1. "The Common Pleas Court of Hamilton County, Ohio, erred in determining that the personal taste of a 15 year old public school student outweighs the interest of the general public in the good order and discipline of its tax supported schools."

  2. "The Common Pleas Court of Hamilton County, Ohio, erred in determining that the freedom of a 15 year old public school student in choosing his hair style is a fundamental right protected under the Constitution of the United States and the State of Ohio."

  3. "The Common Pleas Court of Hamilton County, Ohio, erred in substituting its judgment for that of the Board of Education in the adoption and promulgation of rules and regulations as to a dress and grooming code."

  4. "The Common Pleas Court of Hamilton County, Ohio, erred in refusing to accept the presumption of validity of the rules and regulations of the Board's dress and grooming code; erred in determining upon whom the burden of proof rested to overcome the presumption; and erred in the degree of proof to overcome the presumption of validity."

  5. "The decision of the Court of Common Pleas of Hamilton County, Ohio, is against the manifest weight of the evidence and is contrary to law."

Counsel for defendants, in their brief, indicate the assignments of error are interrelated and are considered together. Consequently, this court will follow the same pattern.

At the outset, we note the basic rule that a Court of Appeals cannot substitute its judgment for that of the trial court. The Supreme Court wrote, in Trickey v. Trickey (1952), 158 Ohio St. 9, at page 14, 106 N.E.2d 772, at page 774:

"This court has repeatedly held that in an appeal on questions of law, the Court of Appeals can not substitute its judgment for the judgment of the trial court. In re Estate of Johnson, 142 Ohio St. 49, 49 N.E.2d 950; Bishop v. East Ohio Gas Co., 143 Ohio St. 541, 56 N.E.2d 164; State ex. rel. Squire, Supt., v. City of Cleveland, 150 Ohio St. 303, 82 N.E.2d 709; In re Estate of Nurnan, 151 Ohio St. 529, 87 N.E.2d 84; Henry v. Henry, 157 Ohio St. 319, 105 N.E.2d 406."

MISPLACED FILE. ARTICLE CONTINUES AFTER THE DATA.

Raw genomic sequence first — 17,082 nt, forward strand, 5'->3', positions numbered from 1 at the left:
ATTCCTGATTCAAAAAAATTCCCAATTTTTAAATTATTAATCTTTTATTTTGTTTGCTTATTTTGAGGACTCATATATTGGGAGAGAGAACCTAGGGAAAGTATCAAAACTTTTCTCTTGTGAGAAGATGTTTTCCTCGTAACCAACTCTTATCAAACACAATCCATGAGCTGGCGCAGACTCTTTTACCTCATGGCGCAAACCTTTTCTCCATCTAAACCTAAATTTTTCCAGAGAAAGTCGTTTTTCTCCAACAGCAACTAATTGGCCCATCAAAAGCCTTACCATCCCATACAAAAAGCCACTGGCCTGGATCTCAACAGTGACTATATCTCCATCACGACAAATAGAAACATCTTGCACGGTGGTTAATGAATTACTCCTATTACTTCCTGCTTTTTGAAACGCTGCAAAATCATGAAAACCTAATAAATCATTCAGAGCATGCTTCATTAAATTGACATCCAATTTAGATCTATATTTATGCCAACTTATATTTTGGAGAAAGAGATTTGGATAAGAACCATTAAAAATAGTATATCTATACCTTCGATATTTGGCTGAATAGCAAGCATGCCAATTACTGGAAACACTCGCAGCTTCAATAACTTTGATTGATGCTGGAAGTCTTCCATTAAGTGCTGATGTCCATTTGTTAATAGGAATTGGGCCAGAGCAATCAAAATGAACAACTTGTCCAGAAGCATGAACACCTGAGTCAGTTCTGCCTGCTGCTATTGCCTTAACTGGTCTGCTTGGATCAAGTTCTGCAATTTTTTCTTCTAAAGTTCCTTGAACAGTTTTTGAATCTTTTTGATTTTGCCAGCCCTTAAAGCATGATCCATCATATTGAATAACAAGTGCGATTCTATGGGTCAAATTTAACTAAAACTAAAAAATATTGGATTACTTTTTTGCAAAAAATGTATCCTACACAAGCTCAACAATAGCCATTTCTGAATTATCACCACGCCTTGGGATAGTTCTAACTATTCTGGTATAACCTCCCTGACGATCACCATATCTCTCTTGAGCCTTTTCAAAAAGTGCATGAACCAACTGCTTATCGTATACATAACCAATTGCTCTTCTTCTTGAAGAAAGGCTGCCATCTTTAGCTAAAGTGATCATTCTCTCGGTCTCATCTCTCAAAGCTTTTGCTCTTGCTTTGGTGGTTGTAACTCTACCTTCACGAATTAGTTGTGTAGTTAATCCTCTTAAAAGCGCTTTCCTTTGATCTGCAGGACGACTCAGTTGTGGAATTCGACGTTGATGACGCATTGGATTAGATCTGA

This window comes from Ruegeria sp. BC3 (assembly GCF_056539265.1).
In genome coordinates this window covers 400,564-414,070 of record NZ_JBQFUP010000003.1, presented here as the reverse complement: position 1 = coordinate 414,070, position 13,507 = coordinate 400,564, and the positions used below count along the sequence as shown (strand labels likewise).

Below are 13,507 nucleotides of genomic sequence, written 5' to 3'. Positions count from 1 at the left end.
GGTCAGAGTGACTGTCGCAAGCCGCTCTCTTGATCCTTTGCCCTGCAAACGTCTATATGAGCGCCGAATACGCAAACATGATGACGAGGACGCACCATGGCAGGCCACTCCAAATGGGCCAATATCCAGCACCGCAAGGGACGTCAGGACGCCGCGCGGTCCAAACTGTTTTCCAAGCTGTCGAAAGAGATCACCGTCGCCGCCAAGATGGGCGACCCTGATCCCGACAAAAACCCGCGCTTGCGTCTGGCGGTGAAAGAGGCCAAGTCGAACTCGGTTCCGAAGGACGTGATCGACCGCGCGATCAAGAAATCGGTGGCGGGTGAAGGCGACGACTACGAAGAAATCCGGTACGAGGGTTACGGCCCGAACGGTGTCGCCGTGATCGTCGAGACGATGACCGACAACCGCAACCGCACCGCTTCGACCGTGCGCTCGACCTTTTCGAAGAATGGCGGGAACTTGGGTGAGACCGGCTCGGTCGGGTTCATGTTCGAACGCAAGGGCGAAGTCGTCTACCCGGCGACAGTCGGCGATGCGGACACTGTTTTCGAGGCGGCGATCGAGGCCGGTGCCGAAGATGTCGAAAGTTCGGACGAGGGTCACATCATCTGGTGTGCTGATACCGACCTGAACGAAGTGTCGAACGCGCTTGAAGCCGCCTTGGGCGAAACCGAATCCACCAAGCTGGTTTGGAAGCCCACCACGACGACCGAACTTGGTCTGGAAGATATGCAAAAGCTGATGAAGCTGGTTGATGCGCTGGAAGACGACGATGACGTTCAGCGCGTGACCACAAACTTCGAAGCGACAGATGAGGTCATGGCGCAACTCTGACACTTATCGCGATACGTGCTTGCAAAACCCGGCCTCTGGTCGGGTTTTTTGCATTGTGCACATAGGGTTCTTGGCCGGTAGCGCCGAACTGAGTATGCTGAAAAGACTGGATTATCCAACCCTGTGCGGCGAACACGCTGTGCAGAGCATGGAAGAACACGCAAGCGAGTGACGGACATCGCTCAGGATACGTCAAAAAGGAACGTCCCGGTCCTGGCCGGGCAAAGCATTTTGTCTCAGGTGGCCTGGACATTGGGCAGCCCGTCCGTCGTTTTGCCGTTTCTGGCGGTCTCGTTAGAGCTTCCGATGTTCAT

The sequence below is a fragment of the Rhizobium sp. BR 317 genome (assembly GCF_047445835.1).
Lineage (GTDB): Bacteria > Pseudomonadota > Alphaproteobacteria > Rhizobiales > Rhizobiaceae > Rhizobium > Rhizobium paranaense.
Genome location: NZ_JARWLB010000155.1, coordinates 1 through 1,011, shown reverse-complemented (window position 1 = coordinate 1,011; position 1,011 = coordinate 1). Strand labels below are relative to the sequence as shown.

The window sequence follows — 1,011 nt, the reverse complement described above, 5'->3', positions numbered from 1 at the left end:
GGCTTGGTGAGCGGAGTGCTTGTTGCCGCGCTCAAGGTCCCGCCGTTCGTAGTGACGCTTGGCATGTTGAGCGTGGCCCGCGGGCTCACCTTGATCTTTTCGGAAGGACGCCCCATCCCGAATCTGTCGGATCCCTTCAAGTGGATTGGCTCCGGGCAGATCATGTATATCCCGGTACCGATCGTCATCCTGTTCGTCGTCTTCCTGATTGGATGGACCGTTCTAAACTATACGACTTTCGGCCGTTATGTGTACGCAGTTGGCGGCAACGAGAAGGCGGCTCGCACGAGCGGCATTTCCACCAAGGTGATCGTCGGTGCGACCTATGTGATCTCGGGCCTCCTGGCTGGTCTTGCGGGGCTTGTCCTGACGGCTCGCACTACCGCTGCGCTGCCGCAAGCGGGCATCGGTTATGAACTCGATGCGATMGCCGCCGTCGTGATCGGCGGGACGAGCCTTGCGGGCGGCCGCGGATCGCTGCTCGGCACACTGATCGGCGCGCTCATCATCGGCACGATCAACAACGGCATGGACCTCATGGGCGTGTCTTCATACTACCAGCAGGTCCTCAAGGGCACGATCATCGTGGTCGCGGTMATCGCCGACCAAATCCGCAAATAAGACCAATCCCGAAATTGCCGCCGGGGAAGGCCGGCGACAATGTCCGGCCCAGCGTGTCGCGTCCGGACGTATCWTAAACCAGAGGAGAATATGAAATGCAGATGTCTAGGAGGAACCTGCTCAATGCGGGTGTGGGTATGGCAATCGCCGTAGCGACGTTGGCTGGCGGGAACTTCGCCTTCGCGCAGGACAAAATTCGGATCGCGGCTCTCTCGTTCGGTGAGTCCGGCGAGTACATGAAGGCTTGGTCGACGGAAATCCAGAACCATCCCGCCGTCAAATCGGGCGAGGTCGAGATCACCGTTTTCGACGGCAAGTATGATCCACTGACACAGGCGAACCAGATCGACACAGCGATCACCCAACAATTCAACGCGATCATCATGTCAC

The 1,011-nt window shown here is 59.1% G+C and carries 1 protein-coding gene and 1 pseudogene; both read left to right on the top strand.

Further, concerning the weight of the evidence, we note 3 Ohio jurisprudence 2d 817, Appellate Review, Section 819, as follows:

"* * * it has been stated that a reviewing court can reverse a judgment upon an assignment of error involving the weight of the evidence only when the verdict is so manifestly contrary to the natural and reasonable inferences to be drawn from the evidence as to produce a result in complete violation of substantial justice, and that such a court is not authorized to reverse on such ground unless it is justified in inserting in its journal entry that substantial justice has not been done to the complaining party.

"A reviewing court will not disturb the judgment of the trial court on the ground of insufficiency of the evidence unless it clearly appears that the conclusion reached cannot be supported by any rational view of the evidence."

R.C. § 3313.20, in pertinent part, is as follows:

"The board of education shall make such rules and regulations as are necessary for its government and the government of its employees, pupils of its schools, and all other persons entering upon its school grounds or premises. * * *"

The key word in the code section is "necessary." It is defined in Webster's Third New International Dictionary (1970), as follows:

"* * * that must be by reason of the nature of things; that cannot be otherwise by reason of inherent qualities; that is, or exists or comes to be by reason of the nature of being and that cannot be or exist or come to be in any other way * * * of, relating to, or having the character of something that is logically required or logically inevitable or cannot be denied without involving contradiction * * *."

We find, upon a careful review of the record, that the hair regulations are not actually necessary for the government of the schools. Moreover, there is not, in point of fact, evidence that such regulations serve a useful purpose. Further, we note that the regulations do not apply to girl students. Hence, in that context, they are discriminatory as applied to boys.

We do not find that the trial court lost its way or abused its discretion in this case. Therefore, for the foregoing reasons, the judgment of the trial court is affirmed.

Judgment affirmed.

WENDT, P. J., and STRAUSBAUGH, J., concur.

STRAUSBAUGH and REILLY, JJ., of the Tenth Appellate District, and WENDT, J., of the Court of Common Pleas of Coshocton County, sitting by designation in the First Appellate District.

WENDT, J., retired, assigned to active duty under authority of Section 6(c), Article IV, Constitution.